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|Hugh "Baby Shaq" Jones (right) shows off his trophy with Alcatraz event organizer Rajon Rondo.|
SAN FRANCISCO -- A massive upper body, a loose whistle and some dazzling spin moves won Hugh Jones $10,000 and a 60-pound trophy built into a jagged cement base.
Jones is a 31-year-old streetball sensation from Washington, D.C., who goes by the nickname "Baby Shaq," though he more closely resembles Ray Lewis from the skullcap down to the scowl -- not the mention his playing style.
But it was that style that helped Jones to be crowned the 2011 Red Bull "King of the Rock" at Alcatraz on Saturday after winning the frantic six-round, steel-caged-style one-on-one tournament on the "The Yard" of the world's most infamous prison.
In his first act as King, Jones kicked the ball over the barbed wire fence into the San Francisco Bay as the buzzer sounded on his 18-9 defeat of Lance Perique in a physical final during which no fouls were called.
The 64-man tournament, which is in its second year, expanded from six West Coast qualifiers last year to 33 internationally, with 21 from the United States. Players came from as far away as Hong Kong and Israel to scrape their hands and knees on the concrete grounds of this former island prison in front of a crowd of about 600.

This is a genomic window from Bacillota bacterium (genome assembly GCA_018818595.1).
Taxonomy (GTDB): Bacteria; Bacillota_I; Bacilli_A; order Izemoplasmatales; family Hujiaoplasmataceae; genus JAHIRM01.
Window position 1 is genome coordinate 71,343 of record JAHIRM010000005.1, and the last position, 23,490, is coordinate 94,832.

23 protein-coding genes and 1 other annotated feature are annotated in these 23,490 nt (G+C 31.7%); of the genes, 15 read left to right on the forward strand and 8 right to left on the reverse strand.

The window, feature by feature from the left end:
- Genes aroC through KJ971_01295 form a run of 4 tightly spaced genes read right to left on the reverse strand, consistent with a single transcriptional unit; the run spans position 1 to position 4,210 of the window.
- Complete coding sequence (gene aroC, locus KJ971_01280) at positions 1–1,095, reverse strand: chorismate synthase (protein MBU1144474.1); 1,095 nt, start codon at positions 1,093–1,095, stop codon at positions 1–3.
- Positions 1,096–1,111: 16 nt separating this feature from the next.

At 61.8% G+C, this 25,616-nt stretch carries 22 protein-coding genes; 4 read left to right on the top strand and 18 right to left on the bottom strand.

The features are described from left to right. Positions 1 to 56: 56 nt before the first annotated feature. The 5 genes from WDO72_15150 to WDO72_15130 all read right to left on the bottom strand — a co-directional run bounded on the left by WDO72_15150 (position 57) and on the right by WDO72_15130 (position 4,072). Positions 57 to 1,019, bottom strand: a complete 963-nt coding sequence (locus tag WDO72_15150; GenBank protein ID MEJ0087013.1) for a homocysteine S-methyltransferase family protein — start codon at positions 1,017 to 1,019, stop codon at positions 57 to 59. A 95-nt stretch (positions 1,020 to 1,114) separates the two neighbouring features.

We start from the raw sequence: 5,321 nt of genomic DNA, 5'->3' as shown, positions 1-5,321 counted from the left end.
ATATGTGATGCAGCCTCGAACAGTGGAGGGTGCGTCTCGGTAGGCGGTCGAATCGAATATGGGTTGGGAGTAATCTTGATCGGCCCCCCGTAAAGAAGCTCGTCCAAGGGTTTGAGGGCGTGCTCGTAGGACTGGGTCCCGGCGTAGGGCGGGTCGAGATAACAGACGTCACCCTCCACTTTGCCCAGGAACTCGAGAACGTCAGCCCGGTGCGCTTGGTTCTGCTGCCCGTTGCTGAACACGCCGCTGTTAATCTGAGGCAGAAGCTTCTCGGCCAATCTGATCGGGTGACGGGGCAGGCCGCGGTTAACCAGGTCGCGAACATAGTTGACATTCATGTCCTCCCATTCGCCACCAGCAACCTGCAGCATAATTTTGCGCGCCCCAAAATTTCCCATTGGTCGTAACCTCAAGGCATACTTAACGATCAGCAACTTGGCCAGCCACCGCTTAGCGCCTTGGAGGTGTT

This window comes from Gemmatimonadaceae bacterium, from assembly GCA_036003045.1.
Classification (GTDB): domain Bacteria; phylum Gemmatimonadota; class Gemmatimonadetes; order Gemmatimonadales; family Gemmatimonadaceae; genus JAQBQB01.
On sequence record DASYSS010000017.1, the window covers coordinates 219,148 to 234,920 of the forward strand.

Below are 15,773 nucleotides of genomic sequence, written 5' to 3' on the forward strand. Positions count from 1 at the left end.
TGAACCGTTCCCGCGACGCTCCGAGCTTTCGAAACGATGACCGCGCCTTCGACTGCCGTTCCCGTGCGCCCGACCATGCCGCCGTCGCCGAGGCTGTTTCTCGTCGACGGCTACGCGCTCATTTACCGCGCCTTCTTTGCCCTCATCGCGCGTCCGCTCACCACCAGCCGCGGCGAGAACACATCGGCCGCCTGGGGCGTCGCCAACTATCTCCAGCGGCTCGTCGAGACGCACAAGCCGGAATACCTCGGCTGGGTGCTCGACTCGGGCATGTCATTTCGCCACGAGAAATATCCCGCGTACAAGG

Boston Celtics guard Rajon Rondo hosts the tournament.
"It's incredible, best atmosphere I've ever played in," said Jones, who averaged 20 points and 10 rebounds in three years at Division III Southern Maryland and has also played streetball on the AND1 tour, among others.
Jones' body type and playing style were especially well suited for the street game that semifinal opponent Brian Centella described as "two guys going to war on a little court in front of all these people at a prison."
Centella, who played D-III ball at Loras (Dubuque, Iowa), should know. He was on the receiving end of the night's fiercest blow, when Jones lowered a shoulder into his jaw and dropped him on his back during a play on which no foul was called.
"Obviously the game is called a lot tighter in college basketball than in the pros, but that's what this is about," Rondo said. "That's how people get to this point, that's how people get to the pros and college, by playing one-on-one games like this and learning how to compete and getting some toughness about themselves."